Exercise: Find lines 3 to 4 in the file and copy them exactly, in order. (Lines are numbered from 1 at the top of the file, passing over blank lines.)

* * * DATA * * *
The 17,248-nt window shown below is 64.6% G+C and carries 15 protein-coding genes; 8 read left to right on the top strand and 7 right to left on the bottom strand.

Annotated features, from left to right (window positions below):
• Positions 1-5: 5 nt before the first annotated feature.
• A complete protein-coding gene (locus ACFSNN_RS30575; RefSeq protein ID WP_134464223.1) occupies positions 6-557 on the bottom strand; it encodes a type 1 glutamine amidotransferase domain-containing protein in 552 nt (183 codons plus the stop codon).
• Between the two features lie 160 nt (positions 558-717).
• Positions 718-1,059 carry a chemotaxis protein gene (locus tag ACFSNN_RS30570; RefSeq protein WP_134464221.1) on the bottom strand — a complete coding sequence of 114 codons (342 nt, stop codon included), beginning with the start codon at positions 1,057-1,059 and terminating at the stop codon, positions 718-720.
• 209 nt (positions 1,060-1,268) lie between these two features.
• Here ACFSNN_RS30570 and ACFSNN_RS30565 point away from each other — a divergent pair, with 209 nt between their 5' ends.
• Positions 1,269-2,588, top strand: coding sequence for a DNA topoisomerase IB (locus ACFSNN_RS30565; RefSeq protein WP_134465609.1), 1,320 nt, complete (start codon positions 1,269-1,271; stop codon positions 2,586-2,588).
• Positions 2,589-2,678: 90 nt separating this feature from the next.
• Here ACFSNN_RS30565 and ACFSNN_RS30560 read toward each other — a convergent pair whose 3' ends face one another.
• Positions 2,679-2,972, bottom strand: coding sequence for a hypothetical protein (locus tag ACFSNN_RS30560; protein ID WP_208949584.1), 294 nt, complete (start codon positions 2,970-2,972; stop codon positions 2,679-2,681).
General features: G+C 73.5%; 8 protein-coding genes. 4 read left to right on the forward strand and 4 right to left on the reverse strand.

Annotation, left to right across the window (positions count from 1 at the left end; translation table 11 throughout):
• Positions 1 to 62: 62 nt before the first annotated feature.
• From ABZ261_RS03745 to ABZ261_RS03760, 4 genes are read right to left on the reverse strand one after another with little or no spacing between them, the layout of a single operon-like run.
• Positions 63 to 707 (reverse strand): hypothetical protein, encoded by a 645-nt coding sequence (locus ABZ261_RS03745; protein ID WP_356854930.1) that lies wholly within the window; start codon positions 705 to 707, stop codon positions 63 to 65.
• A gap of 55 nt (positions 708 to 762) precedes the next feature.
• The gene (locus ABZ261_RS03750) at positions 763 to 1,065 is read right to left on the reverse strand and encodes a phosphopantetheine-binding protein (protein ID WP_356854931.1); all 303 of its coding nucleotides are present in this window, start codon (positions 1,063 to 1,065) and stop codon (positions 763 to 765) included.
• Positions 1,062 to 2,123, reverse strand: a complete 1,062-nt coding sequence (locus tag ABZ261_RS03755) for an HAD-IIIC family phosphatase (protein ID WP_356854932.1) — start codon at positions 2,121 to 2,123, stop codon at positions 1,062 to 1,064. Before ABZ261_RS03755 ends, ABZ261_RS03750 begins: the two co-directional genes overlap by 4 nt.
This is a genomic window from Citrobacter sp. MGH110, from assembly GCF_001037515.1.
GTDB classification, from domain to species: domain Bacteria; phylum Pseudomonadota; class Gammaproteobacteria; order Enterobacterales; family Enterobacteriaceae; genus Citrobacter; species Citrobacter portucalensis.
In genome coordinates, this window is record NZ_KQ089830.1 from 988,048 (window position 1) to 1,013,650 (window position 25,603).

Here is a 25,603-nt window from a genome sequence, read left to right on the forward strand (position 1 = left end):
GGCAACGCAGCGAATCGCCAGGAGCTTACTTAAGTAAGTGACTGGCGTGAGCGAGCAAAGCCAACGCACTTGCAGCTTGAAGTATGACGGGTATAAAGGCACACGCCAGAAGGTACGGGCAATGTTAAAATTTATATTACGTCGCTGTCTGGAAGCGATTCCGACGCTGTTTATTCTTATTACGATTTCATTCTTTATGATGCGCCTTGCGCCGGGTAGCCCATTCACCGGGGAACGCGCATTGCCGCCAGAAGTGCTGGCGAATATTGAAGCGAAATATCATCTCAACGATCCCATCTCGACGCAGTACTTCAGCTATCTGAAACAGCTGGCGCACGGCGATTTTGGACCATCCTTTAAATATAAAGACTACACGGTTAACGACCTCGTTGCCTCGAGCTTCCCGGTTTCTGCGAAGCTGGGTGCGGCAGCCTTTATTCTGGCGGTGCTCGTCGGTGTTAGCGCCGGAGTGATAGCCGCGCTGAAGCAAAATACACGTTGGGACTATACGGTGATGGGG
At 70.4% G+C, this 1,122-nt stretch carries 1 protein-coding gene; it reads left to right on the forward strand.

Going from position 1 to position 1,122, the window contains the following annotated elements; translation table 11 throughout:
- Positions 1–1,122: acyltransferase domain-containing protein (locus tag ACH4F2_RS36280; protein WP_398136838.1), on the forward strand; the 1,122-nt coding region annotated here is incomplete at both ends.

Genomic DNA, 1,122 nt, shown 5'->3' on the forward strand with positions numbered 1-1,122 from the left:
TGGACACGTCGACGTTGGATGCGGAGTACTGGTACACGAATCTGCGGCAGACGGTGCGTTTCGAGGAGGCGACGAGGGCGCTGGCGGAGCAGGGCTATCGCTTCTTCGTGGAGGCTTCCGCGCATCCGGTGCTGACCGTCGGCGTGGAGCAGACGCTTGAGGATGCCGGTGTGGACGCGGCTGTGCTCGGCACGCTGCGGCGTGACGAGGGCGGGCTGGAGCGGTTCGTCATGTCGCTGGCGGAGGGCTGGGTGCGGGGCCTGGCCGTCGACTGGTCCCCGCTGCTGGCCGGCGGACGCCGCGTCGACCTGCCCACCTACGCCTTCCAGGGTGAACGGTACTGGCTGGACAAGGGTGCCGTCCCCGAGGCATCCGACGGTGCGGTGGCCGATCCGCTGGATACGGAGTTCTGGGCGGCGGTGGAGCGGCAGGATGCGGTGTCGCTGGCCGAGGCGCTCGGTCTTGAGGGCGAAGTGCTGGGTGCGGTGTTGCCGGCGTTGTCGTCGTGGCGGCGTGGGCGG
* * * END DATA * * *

• Positions 1-5: 5 nt before the first annotated feature.
• A complete protein-coding gene (locus ACFSNN_RS30575; RefSeq protein ID WP_134464223.1) occupies positions 6-557 on the bottom strand; it encodes a type 1 glutamine amidotransferase domain-containing protein in 552 nt (183 codons plus the stop codon).